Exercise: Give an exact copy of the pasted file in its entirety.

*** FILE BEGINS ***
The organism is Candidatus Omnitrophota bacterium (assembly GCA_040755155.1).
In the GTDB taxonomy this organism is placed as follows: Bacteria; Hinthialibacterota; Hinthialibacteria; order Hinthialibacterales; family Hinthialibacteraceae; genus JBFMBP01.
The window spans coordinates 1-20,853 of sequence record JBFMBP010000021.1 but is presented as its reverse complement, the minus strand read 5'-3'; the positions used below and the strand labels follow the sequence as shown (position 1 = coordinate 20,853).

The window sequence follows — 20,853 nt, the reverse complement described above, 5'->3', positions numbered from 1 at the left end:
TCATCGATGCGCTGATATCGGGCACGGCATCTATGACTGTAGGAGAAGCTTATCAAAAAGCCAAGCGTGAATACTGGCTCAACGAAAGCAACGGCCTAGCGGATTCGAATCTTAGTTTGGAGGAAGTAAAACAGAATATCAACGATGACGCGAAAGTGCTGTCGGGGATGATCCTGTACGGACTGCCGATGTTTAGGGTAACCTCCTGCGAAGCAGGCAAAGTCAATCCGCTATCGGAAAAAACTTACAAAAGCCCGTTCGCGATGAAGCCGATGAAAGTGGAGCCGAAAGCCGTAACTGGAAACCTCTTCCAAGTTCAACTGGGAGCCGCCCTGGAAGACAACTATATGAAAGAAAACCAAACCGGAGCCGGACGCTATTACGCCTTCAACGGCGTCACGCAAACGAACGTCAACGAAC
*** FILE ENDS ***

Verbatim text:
The organism is Candidatus Omnitrophota bacterium (assembly GCA_040755155.1).
In the GTDB taxonomy this organism is placed as follows: Bacteria; Hinthialibacterota; Hinthialibacteria; order Hinthialibacterales; family Hinthialibacteraceae; genus JBFMBP01.
The window spans coordinates 1-20,853 of sequence record JBFMBP010000021.1 but is presented as its reverse complement, the minus strand read 5'-3'; the positions used below and the strand labels follow the sequence as shown (position 1 = coordinate 20,853).

The window sequence follows — 20,853 nt, the reverse complement described above, 5'->3', positions numbered from 1 at the left end:
TCATCGATGCGCTGATATCGGGCACGGCATCTATGACTGTAGGAGAAGCTTATCAAAAAGCCAAGCGTGAATACTGGCTCAACGAAAGCAACGGCCTAGCGGATTCGAATCTTAGTTTGGAGGAAGTAAAACAGAATATCAACGATGACGCGAAAGTGCTGTCGGGGATGATCCTGTACGGACTGCCGATGTTTAGGGTAACCTCCTGCGAAGCAGGCAAAGTCAATCCGCTATCGGAAAAAACTTACAAAAGCCCGTTCGCGATGAAGCCGATGAAAGTGGAGCCGAAAGCCGTAACTGGAAACCTCTTCCAAGTTCAACTGGGAGCCGCCCTGGAAGACAACTATATGAAAGAAAACCAAACCGGAGCCGGACGCTATTACGCCTTCAACGGCGTCACGCAAACGAACGTCAACGAAC